The loan strengthens FMO’s presence among financial institutions in francophone Africa, increasing access to finance for MSMEs
FMO is pleased to announce the recent closing of multiple transactions to microfinance group Compagnie Financiere Africaine (COFINA). EUR 7,5 mln is issued to Cofina’s subsidiary in Senegal, EUR 5 mln to Cofina Côte d'Ivoire.
A majority of this funding will specifically support the lending to women and youth-owned businesses, in countries where nearly half the population still lives below the national poverty line. This will drive financial inclusion, which is critical in reducing poverty and achieving inclusive economic growth.
Huib-Jan de Ruijter, Director Financial Institutions at FMO: “Especially in these difficult times due to the COVID-19 pandemic, we are proud to support CFN, one of the few home grown African micro-finance groups. First in Senegal and now also in Côte d'Ivoire. These transactions fit perfectly with FMO’s approach to build strong relationship with MFI groups in Francophone Africa. COFINA has shown a strong willingness to grow and understands how real impact can be made through financial inclusion. We look forward to our collaboration.”
These loans strengthen FMO’s presence among financial institutions in francophone Africa, increasing access to finance. The funding will be provided by the Dutch government’s MASSIF fund, which aims to take early investment risks and act as a catalyst for the growth for the private financial sector, while meanwhile stimulating financial inclusion in developing countries.
SERVICES TO THE' ‘MISSING MIDDLE’
COFINA is a home-grown African microfinance Group that operates in 7 countries in Francophone Africa: Côte d’Ivoire, Burkina Faso, Mali, Guinea-Conakry, Congo-Brazzaville, Gabon and Senegal. MFIs are important drivers for increased access to finance. Over the last years Cofina has experienced considerable growth thanks to its innovative business model of providing tailor-made financial products and services to the ‘missing middle’. Their products and services are customised for MSMEs whose needs are too large for smaller MFIs, and whose structure is too informal or risky for commercial banks. Today, the COFINA Group serves around 175,000 clients and has 1,340 employees of which 45% are women.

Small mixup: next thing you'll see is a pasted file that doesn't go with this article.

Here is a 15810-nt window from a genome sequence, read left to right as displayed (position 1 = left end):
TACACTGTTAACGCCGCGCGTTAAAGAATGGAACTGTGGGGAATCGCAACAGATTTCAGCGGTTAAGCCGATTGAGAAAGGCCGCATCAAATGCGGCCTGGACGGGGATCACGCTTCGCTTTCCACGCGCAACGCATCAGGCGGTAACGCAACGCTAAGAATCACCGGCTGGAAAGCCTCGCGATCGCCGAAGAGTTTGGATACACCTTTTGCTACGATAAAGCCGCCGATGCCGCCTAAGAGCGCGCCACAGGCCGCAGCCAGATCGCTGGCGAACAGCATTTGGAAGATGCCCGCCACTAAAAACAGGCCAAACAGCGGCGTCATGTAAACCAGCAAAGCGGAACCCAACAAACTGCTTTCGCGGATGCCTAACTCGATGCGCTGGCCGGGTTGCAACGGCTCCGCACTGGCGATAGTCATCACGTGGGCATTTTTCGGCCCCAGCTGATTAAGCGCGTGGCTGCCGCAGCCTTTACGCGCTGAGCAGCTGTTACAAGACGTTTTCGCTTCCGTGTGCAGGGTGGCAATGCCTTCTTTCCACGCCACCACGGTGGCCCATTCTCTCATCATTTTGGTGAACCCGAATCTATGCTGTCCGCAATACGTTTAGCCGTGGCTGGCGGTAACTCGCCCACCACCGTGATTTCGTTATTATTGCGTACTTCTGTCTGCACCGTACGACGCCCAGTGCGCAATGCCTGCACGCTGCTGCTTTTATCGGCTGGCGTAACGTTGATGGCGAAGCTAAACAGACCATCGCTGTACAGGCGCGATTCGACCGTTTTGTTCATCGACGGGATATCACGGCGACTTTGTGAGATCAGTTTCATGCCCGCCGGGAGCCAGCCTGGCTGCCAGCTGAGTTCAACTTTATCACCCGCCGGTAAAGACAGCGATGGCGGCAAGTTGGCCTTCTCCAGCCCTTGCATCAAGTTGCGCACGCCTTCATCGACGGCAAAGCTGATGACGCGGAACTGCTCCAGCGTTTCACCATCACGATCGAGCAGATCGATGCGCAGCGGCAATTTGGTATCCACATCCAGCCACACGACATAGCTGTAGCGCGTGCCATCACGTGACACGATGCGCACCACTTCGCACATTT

Hervé-Serge Ndakpri, Group CFO at COFINA: “We are delighted with the signing of this partnership with FMO. This funding will allow us to strengthen our role as a mesofinance institution in Senegal and in Côte d’Ivoire at the service of financial inclusion. It is also a mark of trust from a leading international financial partner, which recognizes through this significant funding, the solidity of the COFINA Group and the impact that we have daily on entrepreneurs, very small businesses and SMEs. We are already working on the next stages of our collaboration. "
CREATE AND MAINTAIN JOBS FOR YOUTH AND WOMEN
Senegal is on the UN list of Least Developed Countries (LDCs) and situated in West-Africa. Even though Senegal has maintained an economic growth rate above 6% in the last four years, the unemployment rate is 14.3% as of 2018; 24.1% for women versus 6.2% for men. Senegal ranks 166 out of 189 in the Human Development Index and the average age of the population stands at 22.7 years old. SMEs form the core of the overall Senegalese economic activity and mostly operate in the informal economy.
For the last 5 years Cote d'Ivoire's growth rate has been among the highest in the world, following the end of more than a decade of civil conflict in 2011. The country is the world's largest producer and exporter of cocoa beans and a significant producer and exporter of coffee and palm oil. Still 46.3% of the population of 27 million live under the poverty line. Cote d’Ivoire ranks 164 out of 189 in the Human Development Index and the average age of the population stands at 18,5 years old.
Promoting loans to SME clients and providing them with access to capital will empower local entrepreneurs and support job creation. The loan facility will help to create and maintain jobs for youth and women and is therefore fully aligned with Goal 10 of the UN Sustainable Development Goals (SDGs), Reducing Inequalities and Goal 8, Decent Work and Economic Growth.
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